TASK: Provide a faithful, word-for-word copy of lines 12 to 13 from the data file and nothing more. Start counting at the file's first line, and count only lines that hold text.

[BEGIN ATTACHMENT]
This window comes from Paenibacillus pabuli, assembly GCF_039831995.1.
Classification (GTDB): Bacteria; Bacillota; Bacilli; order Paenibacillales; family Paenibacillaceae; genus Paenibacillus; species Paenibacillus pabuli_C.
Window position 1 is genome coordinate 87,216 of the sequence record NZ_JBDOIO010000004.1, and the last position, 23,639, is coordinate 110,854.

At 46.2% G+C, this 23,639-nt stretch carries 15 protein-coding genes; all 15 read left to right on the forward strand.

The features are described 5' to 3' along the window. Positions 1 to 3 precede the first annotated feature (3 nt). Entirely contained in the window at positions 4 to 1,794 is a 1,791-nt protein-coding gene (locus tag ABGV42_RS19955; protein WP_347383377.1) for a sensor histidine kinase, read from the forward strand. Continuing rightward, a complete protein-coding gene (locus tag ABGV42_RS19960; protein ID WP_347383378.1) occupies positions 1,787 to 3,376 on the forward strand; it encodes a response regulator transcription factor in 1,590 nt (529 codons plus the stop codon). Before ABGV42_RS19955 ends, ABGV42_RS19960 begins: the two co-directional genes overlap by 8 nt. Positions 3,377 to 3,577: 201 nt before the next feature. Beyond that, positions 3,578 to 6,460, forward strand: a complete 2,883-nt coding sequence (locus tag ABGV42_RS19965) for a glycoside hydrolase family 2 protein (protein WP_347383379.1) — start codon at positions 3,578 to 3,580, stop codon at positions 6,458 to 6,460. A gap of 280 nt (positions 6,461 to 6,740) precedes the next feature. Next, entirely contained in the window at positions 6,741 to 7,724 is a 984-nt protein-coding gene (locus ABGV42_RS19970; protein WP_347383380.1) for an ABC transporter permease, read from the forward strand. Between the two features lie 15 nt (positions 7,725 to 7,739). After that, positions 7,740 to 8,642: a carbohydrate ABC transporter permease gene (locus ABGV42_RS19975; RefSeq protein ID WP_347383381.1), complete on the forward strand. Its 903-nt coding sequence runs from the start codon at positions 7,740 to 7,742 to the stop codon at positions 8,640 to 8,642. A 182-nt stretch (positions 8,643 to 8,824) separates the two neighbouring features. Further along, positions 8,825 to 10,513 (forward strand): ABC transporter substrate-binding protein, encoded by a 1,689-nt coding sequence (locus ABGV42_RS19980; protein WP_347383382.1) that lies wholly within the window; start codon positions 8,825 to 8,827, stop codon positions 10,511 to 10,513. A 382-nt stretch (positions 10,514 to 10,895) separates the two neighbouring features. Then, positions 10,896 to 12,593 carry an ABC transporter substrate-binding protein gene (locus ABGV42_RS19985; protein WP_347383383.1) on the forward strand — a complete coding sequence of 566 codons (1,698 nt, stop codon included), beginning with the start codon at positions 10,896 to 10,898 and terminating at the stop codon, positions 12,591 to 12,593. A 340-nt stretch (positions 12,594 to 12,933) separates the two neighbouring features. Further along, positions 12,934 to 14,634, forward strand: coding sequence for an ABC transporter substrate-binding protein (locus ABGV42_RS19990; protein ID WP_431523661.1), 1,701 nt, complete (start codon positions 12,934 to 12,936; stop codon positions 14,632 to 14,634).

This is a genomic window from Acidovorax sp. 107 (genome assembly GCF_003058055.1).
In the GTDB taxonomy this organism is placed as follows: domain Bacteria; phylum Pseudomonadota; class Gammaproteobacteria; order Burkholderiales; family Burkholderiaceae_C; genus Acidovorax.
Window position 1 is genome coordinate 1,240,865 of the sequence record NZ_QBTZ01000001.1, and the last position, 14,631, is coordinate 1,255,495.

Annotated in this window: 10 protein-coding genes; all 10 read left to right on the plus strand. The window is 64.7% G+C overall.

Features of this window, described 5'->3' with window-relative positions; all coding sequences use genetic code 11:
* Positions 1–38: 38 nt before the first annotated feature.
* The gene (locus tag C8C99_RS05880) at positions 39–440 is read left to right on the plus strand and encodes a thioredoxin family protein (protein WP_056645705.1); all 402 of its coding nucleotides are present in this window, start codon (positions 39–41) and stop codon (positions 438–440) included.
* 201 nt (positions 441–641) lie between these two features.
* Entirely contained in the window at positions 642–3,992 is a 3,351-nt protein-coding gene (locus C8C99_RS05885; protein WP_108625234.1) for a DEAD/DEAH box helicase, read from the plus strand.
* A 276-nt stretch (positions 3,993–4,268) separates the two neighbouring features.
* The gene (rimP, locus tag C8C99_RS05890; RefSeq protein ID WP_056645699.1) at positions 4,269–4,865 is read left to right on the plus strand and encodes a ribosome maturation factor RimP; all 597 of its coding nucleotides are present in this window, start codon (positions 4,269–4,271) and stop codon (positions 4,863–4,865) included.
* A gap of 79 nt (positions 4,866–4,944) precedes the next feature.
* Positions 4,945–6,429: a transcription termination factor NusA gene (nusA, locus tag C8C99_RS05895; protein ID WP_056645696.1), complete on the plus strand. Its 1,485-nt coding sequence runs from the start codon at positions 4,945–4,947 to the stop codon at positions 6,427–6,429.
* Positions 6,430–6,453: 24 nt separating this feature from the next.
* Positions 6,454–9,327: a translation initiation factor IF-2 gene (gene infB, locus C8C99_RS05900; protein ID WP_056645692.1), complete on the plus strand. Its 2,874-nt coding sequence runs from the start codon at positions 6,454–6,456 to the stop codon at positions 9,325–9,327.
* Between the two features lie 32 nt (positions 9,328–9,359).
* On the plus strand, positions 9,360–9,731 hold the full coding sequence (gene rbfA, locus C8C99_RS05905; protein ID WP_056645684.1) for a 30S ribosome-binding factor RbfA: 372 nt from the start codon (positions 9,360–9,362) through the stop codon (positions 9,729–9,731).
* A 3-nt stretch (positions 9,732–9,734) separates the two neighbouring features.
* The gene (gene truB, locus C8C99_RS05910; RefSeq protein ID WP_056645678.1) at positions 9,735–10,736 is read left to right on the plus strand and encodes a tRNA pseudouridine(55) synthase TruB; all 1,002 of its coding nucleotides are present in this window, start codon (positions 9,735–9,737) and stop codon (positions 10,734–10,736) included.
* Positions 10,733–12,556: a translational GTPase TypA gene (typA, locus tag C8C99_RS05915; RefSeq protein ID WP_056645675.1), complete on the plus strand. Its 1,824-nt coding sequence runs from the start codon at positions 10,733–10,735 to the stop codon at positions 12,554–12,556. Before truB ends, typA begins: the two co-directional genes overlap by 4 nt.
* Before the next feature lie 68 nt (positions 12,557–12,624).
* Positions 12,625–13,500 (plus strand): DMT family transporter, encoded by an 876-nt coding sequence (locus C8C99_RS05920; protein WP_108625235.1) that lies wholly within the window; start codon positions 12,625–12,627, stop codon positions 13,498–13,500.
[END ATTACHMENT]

* The gene (locus tag C8C99_RS05880) at positions 39–440 is read left to right on the plus strand and encodes a thioredoxin family protein (protein WP_056645705.1); all 402 of its coding nucleotides are present in this window, start codon (positions 39–41) and stop codon (positions 438–440) included.
* 201 nt (positions 441–641) lie between these two features.